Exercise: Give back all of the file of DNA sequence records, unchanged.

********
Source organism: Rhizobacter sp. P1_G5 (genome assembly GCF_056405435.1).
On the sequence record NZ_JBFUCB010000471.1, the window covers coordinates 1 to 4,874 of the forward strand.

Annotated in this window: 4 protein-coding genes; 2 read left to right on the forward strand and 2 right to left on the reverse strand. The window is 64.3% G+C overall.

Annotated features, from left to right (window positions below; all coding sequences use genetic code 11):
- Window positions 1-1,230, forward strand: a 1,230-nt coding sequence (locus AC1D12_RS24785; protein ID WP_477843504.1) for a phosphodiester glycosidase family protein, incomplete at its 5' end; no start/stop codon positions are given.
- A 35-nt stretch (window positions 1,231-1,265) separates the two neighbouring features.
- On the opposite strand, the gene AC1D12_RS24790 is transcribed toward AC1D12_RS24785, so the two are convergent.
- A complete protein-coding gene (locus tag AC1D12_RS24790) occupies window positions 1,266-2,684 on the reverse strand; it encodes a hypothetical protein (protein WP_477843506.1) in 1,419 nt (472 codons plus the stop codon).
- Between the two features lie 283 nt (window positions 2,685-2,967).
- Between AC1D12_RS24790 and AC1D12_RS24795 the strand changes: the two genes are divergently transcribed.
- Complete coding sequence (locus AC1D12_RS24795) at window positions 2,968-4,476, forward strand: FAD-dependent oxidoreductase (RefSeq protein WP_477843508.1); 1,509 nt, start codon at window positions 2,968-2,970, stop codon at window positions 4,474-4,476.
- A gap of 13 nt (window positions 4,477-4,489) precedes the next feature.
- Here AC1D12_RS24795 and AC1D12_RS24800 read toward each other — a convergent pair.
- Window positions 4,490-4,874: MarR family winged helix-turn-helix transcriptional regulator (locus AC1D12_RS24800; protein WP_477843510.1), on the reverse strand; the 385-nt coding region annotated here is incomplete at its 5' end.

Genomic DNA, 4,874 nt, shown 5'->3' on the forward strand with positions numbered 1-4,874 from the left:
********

Source organism: Rhizobacter sp. P1_G5 (genome assembly GCF_056405435.1).
On the sequence record NZ_JBFUCB010000471.1, the window covers coordinates 1 to 4,874 of the forward strand.

Annotated in this window: 4 protein-coding genes; 2 read left to right on the forward strand and 2 right to left on the reverse strand. The window is 64.3% G+C overall.

Annotated features, from left to right (window positions below; all coding sequences use genetic code 11):
- Window positions 1-1,230, forward strand: a 1,230-nt coding sequence (locus AC1D12_RS24785; protein ID WP_477843504.1) for a phosphodiester glycosidase family protein, incomplete at its 5' end; no start/stop codon positions are given.
- A 35-nt stretch (window positions 1,231-1,265) separates the two neighbouring features.
- On the opposite strand, the gene AC1D12_RS24790 is transcribed toward AC1D12_RS24785, so the two are convergent.
- A complete protein-coding gene (locus tag AC1D12_RS24790) occupies window positions 1,266-2,684 on the reverse strand; it encodes a hypothetical protein (protein WP_477843506.1) in 1,419 nt (472 codons plus the stop codon).
- Between the two features lie 283 nt (window positions 2,685-2,967).
- Between AC1D12_RS24790 and AC1D12_RS24795 the strand changes: the two genes are divergently transcribed.
- Complete coding sequence (locus AC1D12_RS24795) at window positions 2,968-4,476, forward strand: FAD-dependent oxidoreductase (RefSeq protein WP_477843508.1); 1,509 nt, start codon at window positions 2,968-2,970, stop codon at window positions 4,474-4,476.
- A gap of 13 nt (window positions 4,477-4,489) precedes the next feature.
- Here AC1D12_RS24795 and AC1D12_RS24800 read toward each other — a convergent pair.
- Window positions 4,490-4,874: MarR family winged helix-turn-helix transcriptional regulator (locus AC1D12_RS24800; protein WP_477843510.1), on the reverse strand; the 385-nt coding region annotated here is incomplete at its 5' end.

Genomic DNA, 4,874 nt, shown 5'->3' on the forward strand with positions numbered 1-4,874 from the left: